An example Confluence page template for taking notes.

3. Execution

On the day itself, the facilitators should begin by covering the plan for the day, including the number of scenarios being run, when break times will occur, and the rules of engagement. The rules of engagement are crucial to reiterate the expectations for each role, and in particular, that participants should expect to be asked “why?” as a means of learning rather than in a malicious or accusatory way, and that not knowing the answer to a question or knowing how to solve a problem isn’t an issue - at the end of the day, these sessions are all about learning and continuously improving.

In terms of the scenarios themselves, only the facilitators and a small audience of observers are aware of the agreed scenarios. Under no circumstances should the participants be made aware - the idea is to observe how the participants respond to a given scenario (including diagnosing it in the first instance) and being privy to this information will result in a non-representative response.

The participants tasked with triggering the scenarios kickstart proceedings, either by initiating failures manually, by running orchestration scripts, or by using open-source or commercial tools such as Gremlin and Netflix’s Chaos Monkey. Each of these methods allows you to target your on-premises infrastructure and software, but they can also be used to wreak havoc on your Cloud-based systems through APIs and CLIs. Cloud-native offerings such as AWS Fault Injection Simulator and Azure Chaos Studio have entered the space too, allowing you to take full control over your Cloud-based chaos - you can even trigger multiple failures - including staged or delayed ones - should you want to make things extra spicy!

Unplugging physical server hardware.

With a scenario triggered, the focus pivots to the participants responsible for executing the runbooks, placing them in control of diagnosis, communication and remediation efforts. The facilitators ensure the scenario is moving forward, periodically asking the participants to clarify why they performed a particular action or the rationale for a certain decision, as a means of understanding how to provide greater clarity when responding to this scenario.

It is recommended to set a diagnosis deadline for each scenario (e.g. 15 minutes), after which point the team will be given hints as to where to focus their efforts. If the participants remain unable to locate the problem then the facilitator should describe the scenario in full, and allow the team further time to respond to this information.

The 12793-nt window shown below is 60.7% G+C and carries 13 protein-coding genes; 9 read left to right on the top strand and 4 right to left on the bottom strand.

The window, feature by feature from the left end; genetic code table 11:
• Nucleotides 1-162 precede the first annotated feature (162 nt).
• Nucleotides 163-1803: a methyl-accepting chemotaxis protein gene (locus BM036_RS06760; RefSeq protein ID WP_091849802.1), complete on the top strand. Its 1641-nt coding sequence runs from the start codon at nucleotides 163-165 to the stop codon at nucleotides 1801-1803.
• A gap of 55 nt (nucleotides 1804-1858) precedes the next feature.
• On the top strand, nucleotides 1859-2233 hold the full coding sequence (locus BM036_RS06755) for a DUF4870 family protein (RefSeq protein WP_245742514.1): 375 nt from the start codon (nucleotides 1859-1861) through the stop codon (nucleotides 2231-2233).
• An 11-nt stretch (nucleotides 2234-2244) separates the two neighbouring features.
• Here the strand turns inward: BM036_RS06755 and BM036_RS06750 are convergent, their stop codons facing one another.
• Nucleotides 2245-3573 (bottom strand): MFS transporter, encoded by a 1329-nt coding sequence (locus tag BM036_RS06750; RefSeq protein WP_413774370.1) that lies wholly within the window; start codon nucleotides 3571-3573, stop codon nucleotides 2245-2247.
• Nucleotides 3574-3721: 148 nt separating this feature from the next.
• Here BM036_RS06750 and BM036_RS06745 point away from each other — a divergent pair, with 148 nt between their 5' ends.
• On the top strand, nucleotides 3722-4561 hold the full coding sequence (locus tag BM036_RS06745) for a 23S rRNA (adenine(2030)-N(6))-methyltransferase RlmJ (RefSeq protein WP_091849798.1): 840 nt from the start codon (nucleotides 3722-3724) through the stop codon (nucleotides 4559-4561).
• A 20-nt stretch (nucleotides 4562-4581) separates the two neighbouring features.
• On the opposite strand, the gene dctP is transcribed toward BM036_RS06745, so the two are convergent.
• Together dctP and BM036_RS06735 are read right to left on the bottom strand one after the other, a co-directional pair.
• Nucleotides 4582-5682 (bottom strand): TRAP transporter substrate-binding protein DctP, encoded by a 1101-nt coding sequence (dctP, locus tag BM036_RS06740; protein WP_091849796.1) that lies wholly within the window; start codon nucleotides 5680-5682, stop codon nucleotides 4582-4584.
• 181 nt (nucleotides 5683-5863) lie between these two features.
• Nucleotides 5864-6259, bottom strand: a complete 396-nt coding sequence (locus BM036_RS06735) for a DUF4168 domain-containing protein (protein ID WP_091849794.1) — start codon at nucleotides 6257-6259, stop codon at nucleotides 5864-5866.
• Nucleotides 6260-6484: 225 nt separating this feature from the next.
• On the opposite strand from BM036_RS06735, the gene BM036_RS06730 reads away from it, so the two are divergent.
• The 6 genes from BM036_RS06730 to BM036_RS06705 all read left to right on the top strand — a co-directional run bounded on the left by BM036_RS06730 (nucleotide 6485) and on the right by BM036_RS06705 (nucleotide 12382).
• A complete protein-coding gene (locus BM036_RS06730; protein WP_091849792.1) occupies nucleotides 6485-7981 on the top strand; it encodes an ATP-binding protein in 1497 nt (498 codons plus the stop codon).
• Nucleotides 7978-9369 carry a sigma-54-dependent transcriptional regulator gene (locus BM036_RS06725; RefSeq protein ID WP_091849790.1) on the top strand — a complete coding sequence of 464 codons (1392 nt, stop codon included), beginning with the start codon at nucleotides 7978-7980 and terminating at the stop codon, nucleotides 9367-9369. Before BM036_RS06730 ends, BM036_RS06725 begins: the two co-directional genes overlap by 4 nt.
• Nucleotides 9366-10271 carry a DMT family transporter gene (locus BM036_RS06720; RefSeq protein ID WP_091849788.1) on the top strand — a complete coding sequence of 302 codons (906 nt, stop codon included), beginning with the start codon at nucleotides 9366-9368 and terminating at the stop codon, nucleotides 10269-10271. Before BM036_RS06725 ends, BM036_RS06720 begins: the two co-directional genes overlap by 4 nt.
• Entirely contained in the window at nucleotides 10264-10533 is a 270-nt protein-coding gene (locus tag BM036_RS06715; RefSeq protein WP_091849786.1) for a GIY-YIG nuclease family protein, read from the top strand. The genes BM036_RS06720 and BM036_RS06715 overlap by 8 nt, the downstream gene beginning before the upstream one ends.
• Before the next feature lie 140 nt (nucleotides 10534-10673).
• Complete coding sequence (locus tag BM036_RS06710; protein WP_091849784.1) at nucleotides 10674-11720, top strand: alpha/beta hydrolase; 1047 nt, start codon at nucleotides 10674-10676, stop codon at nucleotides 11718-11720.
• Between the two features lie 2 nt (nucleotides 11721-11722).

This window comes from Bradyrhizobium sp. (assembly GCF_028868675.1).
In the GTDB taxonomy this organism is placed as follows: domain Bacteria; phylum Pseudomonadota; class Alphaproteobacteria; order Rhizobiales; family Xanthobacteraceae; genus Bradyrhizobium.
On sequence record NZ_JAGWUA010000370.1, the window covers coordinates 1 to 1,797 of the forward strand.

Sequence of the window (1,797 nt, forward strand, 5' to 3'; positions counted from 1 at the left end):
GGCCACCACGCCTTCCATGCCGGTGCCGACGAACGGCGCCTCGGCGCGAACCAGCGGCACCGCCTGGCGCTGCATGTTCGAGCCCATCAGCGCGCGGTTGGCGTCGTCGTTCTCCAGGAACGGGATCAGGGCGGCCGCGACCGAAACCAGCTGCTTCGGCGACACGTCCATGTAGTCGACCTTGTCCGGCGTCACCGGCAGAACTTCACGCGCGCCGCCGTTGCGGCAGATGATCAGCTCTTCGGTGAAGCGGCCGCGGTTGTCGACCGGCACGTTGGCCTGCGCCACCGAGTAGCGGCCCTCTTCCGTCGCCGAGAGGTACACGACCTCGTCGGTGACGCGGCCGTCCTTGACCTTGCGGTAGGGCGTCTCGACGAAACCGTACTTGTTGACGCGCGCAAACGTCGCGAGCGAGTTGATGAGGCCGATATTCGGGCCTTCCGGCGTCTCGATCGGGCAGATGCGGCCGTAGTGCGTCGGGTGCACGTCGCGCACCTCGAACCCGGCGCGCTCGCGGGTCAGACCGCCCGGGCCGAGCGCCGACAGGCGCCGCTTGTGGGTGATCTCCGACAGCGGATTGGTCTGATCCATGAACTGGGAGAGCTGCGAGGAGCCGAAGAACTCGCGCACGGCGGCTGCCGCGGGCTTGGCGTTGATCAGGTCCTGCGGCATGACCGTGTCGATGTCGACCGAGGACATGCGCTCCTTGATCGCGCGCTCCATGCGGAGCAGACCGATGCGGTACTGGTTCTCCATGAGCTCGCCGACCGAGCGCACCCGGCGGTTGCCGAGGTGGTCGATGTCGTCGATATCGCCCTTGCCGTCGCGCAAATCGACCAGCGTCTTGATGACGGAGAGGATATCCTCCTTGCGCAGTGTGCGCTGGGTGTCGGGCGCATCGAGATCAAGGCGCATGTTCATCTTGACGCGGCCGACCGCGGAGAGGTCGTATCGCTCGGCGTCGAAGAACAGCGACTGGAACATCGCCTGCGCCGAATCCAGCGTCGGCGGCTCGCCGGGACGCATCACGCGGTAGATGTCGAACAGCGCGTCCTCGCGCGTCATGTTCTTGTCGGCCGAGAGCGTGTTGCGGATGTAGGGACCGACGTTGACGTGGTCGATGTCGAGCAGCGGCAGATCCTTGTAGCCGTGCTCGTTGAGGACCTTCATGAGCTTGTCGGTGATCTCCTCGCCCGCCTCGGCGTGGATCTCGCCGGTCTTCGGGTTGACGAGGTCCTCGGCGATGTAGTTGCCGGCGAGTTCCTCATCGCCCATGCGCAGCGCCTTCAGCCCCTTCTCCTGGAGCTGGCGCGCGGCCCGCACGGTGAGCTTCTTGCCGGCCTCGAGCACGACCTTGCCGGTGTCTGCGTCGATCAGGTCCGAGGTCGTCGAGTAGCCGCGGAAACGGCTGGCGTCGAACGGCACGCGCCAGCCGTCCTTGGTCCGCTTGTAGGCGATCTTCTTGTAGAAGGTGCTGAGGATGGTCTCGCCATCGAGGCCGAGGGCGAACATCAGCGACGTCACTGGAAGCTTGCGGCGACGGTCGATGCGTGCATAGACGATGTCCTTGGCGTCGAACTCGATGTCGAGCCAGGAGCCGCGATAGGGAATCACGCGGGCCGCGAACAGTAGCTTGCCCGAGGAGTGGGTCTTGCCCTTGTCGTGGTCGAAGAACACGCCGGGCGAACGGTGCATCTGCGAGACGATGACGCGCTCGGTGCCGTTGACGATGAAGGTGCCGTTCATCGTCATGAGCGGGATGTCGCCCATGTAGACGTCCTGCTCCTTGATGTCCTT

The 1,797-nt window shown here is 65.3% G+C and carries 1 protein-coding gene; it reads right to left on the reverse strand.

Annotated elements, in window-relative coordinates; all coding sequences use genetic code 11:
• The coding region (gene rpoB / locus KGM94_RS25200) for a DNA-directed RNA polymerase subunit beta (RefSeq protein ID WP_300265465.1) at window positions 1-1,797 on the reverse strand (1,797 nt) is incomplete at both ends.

Once a scenario has concluded, the team need to evaluate the success of the scenario. Some of the key topics to discuss include:

  • Was the scenario simulated appropriately and was it a good fit for a game day?

  • Were the relevant participants present, did everyone know what was expected of them and were they given the freedom to solve the problem themselves without interruption?

  • How long did diagnosis efforts take, and was observability sufficient to detect, diagnose and validate remediation? Were these efforts hampered by false alarms or misleading indicators?

  • How long did remediation efforts take, and if applicable, did fail-over or disaster recovery work as expected?

  • Did the participants have timely access to the systems, people and documentation they needed?

  • Were the runbooks accessible and accurate?

  • Were the relevant stakeholders and customers kept informed with clear and timely communications?

After evaluation has taken place, each environment needs to be reset into a good state ahead of the next scenario, be this infrastructure, software or configuration. This is often referred to as “winding down” or “take down” and is ideally scripted to run during a break period.

4. Action Planning

Following the conclusion of the final scenario, it is crucial to attribute owners to each of the actions captured throughout the session such that they can be addressed appropriately. Those attending as observers are the most likely candidates to take accountability for actions, rather than the participants themselves. It is recommended to define a timeline for each action and to schedule a follow-up session to review the outcomes.

Consider using a Correction of Error (COE) process to formalise the capturing of actions and the associated materials that supported remediation efforts. This approach is often paired with a Root Cause Analysis (RCA) where the relevant team(s) explore a particular process or system to establish a deeper understanding of what caused a failure or event to happen, and what changes are required to prevent or mitigate it from happening again in future.


Running an operational game day requires thoughtful planning and logistics, strong execution and prompt follow-up. Attention to detail, effective communication and a focus on providing an exceptional experience will set the stage for a game day that exceeds expectations and adds value to your business.

Requesting feedback from the attendees will help you to understand how the day ran from their perspective, especially any areas that future game days could improve and iterate upon. Ultimately, it’s about creating an environment that promotes learning and continuous improvement, but also, who doesn’t want to prevent those pesky 3AM text message alerts informing them production has gone down!

So, get ready to kick off your next game day with confidence and make it an event to remember!